1. How Facebook Tries to Prevent Office Politics - HBR
    For any organization or group, politics is not a stranger. This article shares some of the measures that Facebook uses to prevent office politics.

  2. The Illicit Perks of the M.D. Club - NYT
    In this personal account from an M.D., Dr. Thakkar, a clinical assistant professor of psychiatry at the NYU, shares and reflects on navigating medical care and how his M.D. status gives him an unfair privilege and perks.

"Nepotism occurs in many fields ... But when everyone is feeling the pain of decreased access and increased costs, physicians currying favors will only foster resentment. Shouldn’t we be advocating for reform, rather than finding our own shortcuts?"


  1. The Mistrust of Science - New Yorker
    The commencement speech given at Cal Tech this year. Another solid one from Atul Gawande.

Today, you become part of the scientific community, arguably the most powerful collective enterprise in human history. In doing so, you also inherit a role in explaining it and helping it reclaim territory of trust at a time when that territory has been shrinking.

  1. President Obama Weighs His Economic Legacy
    On the insurmountable challenges faced and great accomplishments and mistakes made.

"Why do so many voters feel left behind? The president has a theory."

  1. Autonomous Vehicles Need Experimental Ethics: Are We Ready for Utilitarian Cars?
    The concept of self-driving car or driverless car is no longer out of pure fiction. Technology is almost there as we already have products in market that have driverless features (e.g. Tesla's Autopilot and similar functions from other manufacturers such as Audi, MB, and BMW). However, perhaps the most critical part for completely autonomous driving is setting how it would react to potential accidents—in terms of what kind of ethics/algorithm should we implement when making split-second decisions that affect multiple lives.
    Related interesting articles:


  1. Why even driving through suburbia is soul crushing
    The modern suburbs are quite unique to the United States, and recently there are many thoughts and movements to reverse (or at least stop building new ones).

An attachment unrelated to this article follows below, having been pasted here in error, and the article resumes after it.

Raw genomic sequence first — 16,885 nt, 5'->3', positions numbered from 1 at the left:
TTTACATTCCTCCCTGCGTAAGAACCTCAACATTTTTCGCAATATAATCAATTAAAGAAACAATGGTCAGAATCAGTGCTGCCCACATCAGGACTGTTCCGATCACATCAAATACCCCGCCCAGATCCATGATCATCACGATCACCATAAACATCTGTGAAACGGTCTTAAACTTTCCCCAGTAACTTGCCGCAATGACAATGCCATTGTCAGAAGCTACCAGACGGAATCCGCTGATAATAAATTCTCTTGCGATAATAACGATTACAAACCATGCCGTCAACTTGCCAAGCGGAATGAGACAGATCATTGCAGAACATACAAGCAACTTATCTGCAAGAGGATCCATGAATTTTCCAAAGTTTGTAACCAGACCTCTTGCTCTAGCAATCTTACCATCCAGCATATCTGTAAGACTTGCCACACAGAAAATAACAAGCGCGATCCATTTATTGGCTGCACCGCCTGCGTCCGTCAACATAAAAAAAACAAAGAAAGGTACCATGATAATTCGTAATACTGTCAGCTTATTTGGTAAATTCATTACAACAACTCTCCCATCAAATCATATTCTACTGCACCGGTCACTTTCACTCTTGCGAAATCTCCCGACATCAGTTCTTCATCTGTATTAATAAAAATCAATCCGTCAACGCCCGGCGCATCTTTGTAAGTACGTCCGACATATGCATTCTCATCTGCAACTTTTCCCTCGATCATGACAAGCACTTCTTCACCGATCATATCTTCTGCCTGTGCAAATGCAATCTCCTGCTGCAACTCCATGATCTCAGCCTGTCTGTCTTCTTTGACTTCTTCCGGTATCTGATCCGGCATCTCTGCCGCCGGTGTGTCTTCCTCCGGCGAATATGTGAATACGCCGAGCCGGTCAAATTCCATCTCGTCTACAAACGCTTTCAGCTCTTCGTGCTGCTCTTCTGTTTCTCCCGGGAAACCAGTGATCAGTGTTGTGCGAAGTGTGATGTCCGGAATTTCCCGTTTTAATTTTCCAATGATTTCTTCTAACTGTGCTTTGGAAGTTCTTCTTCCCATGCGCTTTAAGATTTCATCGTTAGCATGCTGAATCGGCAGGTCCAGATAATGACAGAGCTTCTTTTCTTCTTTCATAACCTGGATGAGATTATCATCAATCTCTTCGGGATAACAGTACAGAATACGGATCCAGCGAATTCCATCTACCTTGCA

2. Stanford CPU DB

  3. Basic Income: A Sellout of the American Dream - MIT Technology Review

"Funding a basic income with that wealth makes perfect sense—but doing it now doesn’t..."

  1. The New Panama Canal: A Risky Bet - NYT
    An in-depth review of the Panama canal expansion project

  2. Daring Fireball featuring Philip Schiller and Craig Federighi
    Apple's own Philip Schiller and Craig Federighi provide more insights on the recent developments at WWDC and Apple.


  1. Cartography Comparison: Google vs Apple
    Long time ago, maps used to be difficult to produce, update, and acquire, but today modern map has become unprecedentedly accessible and alive. Justin O'Beirne, a person who is responsible for Apple's cartography, has many insightful essays on modern cartography. This in depth article still in progress highlights design differences and characteristics of the two most widely used maps today.

  2. John Siracusa’s OS X reviews
    Extensive reviews of all OS X versions. I've been a user since Tiger. Looking back, it's amazing how much it has changed while being consistent.

  3. Body temperature changes during the practice of g Tum-mo yoga
    This unbelievable Tibetan Buddhist meditation called Tummo allows a practitioner to raise his/her surface temperature (up to ~8 degree C) without affecting the core body temperature. In this Nature paper, the scientists—for the first time with a help from HH Dalai Lama—gathered some key physiological data during the process.

  4. Google's Material Design
    This outlines Google's platform agnostic master design plans for their products.

  5. American schools are teaching our kids how to code all wrong
    We should focus on solid computational thinking, problem solving, and critical thinking rather than the "light and fluffy version of computer science."